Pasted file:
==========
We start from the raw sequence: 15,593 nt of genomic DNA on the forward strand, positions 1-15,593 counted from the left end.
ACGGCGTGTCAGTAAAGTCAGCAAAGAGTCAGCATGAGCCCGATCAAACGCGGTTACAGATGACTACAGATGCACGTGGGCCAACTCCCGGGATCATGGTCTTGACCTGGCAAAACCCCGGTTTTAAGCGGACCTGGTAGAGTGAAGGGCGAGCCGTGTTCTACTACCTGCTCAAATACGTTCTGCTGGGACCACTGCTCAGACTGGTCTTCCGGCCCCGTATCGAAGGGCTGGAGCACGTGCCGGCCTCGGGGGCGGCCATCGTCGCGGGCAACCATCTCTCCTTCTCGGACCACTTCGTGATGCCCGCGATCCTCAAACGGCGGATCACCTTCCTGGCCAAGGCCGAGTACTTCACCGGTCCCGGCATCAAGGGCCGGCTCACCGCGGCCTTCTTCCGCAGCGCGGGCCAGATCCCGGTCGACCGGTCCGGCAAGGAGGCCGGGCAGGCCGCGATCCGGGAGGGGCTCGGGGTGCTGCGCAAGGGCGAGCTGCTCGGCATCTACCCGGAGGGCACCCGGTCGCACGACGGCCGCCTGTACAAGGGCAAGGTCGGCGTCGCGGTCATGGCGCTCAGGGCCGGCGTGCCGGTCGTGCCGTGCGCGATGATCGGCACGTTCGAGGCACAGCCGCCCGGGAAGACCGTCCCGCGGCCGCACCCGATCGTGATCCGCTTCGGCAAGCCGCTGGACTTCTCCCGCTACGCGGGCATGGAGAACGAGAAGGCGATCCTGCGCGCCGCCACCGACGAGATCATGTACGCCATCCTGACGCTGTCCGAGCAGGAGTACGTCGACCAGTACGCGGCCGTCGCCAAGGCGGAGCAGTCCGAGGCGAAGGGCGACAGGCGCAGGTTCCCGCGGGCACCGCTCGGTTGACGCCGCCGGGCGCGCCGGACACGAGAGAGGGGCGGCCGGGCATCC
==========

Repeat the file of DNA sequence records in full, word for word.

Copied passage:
We start from the raw sequence: 15,593 nt of genomic DNA on the forward strand, positions 1-15,593 counted from the left end.
ACGGCGTGTCAGTAAAGTCAGCAAAGAGTCAGCATGAGCCCGATCAAACGCGGTTACAGATGACTACAGATGCACGTGGGCCAACTCCCGGGATCATGGTCTTGACCTGGCAAAACCCCGGTTTTAAGCGGACCTGGTAGAGTGAAGGGCGAGCCGTGTTCTACTACCTGCTCAAATACGTTCTGCTGGGACCACTGCTCAGACTGGTCTTCCGGCCCCGTATCGAAGGGCTGGAGCACGTGCCGGCCTCGGGGGCGGCCATCGTCGCGGGCAACCATCTCTCCTTCTCGGACCACTTCGTGATGCCCGCGATCCTCAAACGGCGGATCACCTTCCTGGCCAAGGCCGAGTACTTCACCGGTCCCGGCATCAAGGGCCGGCTCACCGCGGCCTTCTTCCGCAGCGCGGGCCAGATCCCGGTCGACCGGTCCGGCAAGGAGGCCGGGCAGGCCGCGATCCGGGAGGGGCTCGGGGTGCTGCGCAAGGGCGAGCTGCTCGGCATCTACCCGGAGGGCACCCGGTCGCACGACGGCCGCCTGTACAAGGGCAAGGTCGGCGTCGCGGTCATGGCGCTCAGGGCCGGCGTGCCGGTCGTGCCGTGCGCGATGATCGGCACGTTCGAGGCACAGCCGCCCGGGAAGACCGTCCCGCGGCCGCACCCGATCGTGATCCGCTTCGGCAAGCCGCTGGACTTCTCCCGCTACGCGGGCATGGAGAACGAGAAGGCGATCCTGCGCGCCGCCACCGACGAGATCATGTACGCCATCCTGACGCTGTCCGAGCAGGAGTACGTCGACCAGTACGCGGCCGTCGCCAAGGCGGAGCAGTCCGAGGCGAAGGGCGACAGGCGCAGGTTCCCGCGGGCACCGCTCGGTTGACGCCGCCGGGCGCGCCGGACACGAGAGAGGGGCGGCCGGGCATCC